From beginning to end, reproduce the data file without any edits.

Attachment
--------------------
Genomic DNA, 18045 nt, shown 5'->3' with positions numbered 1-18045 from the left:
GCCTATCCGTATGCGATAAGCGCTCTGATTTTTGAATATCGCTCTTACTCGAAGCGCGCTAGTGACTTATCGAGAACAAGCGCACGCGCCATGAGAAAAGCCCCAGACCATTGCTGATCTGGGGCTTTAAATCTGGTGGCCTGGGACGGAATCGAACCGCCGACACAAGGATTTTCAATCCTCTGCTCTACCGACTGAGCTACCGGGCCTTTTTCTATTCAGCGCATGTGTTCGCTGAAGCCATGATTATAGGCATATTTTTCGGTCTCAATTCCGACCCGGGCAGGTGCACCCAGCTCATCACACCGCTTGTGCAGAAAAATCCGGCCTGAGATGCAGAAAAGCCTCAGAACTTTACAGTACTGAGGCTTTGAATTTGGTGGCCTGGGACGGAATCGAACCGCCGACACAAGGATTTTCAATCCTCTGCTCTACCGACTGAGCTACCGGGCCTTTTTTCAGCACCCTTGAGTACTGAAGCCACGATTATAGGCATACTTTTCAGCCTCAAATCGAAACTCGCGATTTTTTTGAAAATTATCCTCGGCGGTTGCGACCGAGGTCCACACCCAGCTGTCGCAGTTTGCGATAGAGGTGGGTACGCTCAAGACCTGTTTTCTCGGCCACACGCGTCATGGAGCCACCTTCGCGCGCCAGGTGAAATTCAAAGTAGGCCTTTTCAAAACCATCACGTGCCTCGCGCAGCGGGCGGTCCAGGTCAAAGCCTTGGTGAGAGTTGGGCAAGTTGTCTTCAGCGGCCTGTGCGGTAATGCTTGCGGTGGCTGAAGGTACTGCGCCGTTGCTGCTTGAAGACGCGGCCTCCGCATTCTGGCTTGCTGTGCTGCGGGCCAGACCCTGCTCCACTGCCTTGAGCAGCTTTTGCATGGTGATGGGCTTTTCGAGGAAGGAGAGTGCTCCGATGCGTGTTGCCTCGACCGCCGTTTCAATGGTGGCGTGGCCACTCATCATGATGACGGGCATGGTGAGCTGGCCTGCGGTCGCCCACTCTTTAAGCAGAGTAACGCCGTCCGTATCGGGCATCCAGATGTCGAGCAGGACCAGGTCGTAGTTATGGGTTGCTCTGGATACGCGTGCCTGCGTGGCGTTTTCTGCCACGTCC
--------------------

Genomic DNA, 18045 nt, shown 5'->3' with positions numbered 1-18045 from the left:
GCCTATCCGTATGCGATAAGCGCTCTGATTTTTGAATATCGCTCTTACTCGAAGCGCGCTAGTGACTTATCGAGAACAAGCGCACGCGCCATGAGAAAAGCCCCAGACCATTGCTGATCTGGGGCTTTAAATCTGGTGGCCTGGGACGGAATCGAACCGCCGACACAAGGATTTTCAATCCTCTGCTCTACCGACTGAGCTACCGGGCCTTTTTCTATTCAGCGCATGTGTTCGCTGAAGCCATGATTATAGGCATATTTTTCGGTCTCAATTCCGACCCGGGCAGGTGCACCCAGCTCATCACACCGCTTGTGCAGAAAAATCCGGCCTGAGATGCAGAAAAGCCTCAGAACTTTACAGTACTGAGGCTTTGAATTTGGTGGCCTGGGACGGAATCGAACCGCCGACACAAGGATTTTCAATCCTCTGCTCTACCGACTGAGCTACCGGGCCTTTTTTCAGCACCCTTGAGTACTGAAGCCACGATTATAGGCATACTTTTCAGCCTCAAATCGAAACTCGCGATTTTTTTGAAAATTATCCTCGGCGGTTGCGACCGAGGTCCACACCCAGCTGTCGCAGTTTGCGATAGAGGTGGGTACGCTCAAGACCTGTTTTCTCGGCCACACGCGTCATGGAGCCACCTTCGCGCGCCAGGTGAAATTCAAAGTAGGCCTTTTCAAAACCATCACGTGCCTCGCGCAGCGGGCGGTCCAGGTCAAAGCCTTGGTGAGAGTTGGGCAAGTTGTCTTCAGCGGCCTGTGCGGTAATGCTTGCGGTGGCTGAAGGTACTGCGCCGTTGCTGCTTGAAGACGCGGCCTCCGCATTCTGGCTTGCTGTGCTGCGGGCCAGACCCTGCTCCACTGCCTTGAGCAGCTTTTGCATGGTGATGGGCTTTTCGAGGAAGGAGAGTGCTCCGATGCGTGTTGCCTCGACCGCCGTTTCAATGGTGGCGTGGCCACTCATCATGATGACGGGCATGGTGAGCTGGCCTGCGGTCGCCCACTCTTTAAGCAGAGTAACGCCGTCCGTATCGGGCATCCAGATGTCGAGCAGGACCAGGTCGTAGTTATGGGTTGCTCTGGATACGCGTGCCTGCGTGGCGTTTTCTGCCACGTCC